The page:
Beef cattle are ruminant (four-stomached) animals capable of digesting fibrous material that cannot be used by people and converting it into wholesome, high-protein food suitable for human consumption. Canada’s 13 million cattle spend most of their lives grazing on land unsuitable for crop production, or on land that is part of an integrated and sustainable cropping system. In the winter, cows are kept on rangeland, in woodlots or in loose housing. During this season they are provided with hay and other forages which have been cut and stored.
Canada has one of the healthiest national cattle herds and one of the most wholesome beef products in the world. The production of high quality beef begins the way it has for more than a century in Canada – with the raising of calves alongside mother cows on pastures and grasslands. There is no better method for getting beef cattle off to a good start than fresh air, clean water and the individual attention a mother cow provides her calf.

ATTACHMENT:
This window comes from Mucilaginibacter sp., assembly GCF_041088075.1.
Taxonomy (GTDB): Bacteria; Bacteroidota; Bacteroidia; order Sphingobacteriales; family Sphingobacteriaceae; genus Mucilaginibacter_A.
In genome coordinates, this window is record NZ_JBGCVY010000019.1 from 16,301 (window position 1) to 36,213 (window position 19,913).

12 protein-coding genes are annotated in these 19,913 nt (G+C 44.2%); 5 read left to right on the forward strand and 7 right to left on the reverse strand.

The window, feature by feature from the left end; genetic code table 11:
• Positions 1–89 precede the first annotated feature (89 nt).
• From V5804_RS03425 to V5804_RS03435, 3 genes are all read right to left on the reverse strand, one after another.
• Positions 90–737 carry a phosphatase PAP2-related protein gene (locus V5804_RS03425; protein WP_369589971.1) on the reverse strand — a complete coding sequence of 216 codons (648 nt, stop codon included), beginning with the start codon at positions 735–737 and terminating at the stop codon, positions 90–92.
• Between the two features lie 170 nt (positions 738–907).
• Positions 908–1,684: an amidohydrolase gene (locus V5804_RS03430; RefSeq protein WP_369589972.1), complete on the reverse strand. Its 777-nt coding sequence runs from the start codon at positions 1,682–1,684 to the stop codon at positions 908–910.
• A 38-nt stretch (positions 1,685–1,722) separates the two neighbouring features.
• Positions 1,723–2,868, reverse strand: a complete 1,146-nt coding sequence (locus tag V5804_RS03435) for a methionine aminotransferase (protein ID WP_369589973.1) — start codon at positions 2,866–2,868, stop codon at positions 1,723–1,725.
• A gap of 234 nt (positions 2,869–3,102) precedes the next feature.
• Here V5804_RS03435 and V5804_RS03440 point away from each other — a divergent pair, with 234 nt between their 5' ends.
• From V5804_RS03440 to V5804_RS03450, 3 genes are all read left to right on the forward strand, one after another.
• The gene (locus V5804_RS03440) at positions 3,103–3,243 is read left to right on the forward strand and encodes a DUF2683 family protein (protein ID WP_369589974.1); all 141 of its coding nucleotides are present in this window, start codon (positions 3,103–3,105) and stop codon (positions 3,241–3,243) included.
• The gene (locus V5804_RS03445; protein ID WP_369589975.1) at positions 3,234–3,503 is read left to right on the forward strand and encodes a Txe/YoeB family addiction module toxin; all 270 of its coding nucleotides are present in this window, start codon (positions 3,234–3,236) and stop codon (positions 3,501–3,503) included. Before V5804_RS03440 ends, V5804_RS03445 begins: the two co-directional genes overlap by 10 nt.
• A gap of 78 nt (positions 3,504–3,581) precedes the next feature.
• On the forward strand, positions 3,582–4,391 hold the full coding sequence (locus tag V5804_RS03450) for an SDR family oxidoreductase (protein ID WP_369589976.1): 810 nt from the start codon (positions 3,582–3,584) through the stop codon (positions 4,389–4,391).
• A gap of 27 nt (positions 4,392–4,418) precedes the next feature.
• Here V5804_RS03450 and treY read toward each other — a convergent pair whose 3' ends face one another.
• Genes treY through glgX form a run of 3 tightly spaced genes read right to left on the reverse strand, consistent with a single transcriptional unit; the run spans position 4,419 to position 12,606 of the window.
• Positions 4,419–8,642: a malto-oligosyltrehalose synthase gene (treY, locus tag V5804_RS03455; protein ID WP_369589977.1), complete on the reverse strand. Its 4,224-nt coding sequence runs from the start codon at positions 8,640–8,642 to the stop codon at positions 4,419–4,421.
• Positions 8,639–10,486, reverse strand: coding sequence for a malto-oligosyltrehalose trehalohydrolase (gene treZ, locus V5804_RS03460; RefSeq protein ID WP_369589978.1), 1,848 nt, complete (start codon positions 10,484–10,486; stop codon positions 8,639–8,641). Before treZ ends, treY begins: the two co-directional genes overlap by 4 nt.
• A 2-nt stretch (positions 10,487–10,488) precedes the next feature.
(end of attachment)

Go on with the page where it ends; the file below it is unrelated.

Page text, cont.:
Beef cattle farmers and ranchers also watch over the cows and their calves. Indeed the success of the Canadian cattle industry relies on healthy, well cared for cattle. Canada has 60,000 beef farms and feedlots, with the industry contributing $33 billion annually to the Canadian economy.
Genetics play an important role too. Canada’s entire beef cattle herd are based upon Bos taurus (beef breeds including Hereford, Angus, Charolais, Simmental, Limousin) animals. There are no Bos indicus (draft breeds Brahma, Cebu) animals in Canada’s beef herd. The U.S. and Australia however use Bos indicus cattle for beef production in arid regions. Research completed by the U.S. Department of Agriculture research (Wheeler et al, Journal of Animal Science, 1994, 72:3145-3151) indicates that “meat produced from Bos indicus cattle was less tender than meat from Bos taurus cattle, regardless of marbling score.” This analysis suggests that Canadian beef (Bos taurus) is more tender than beef from either the U.S. or Australia.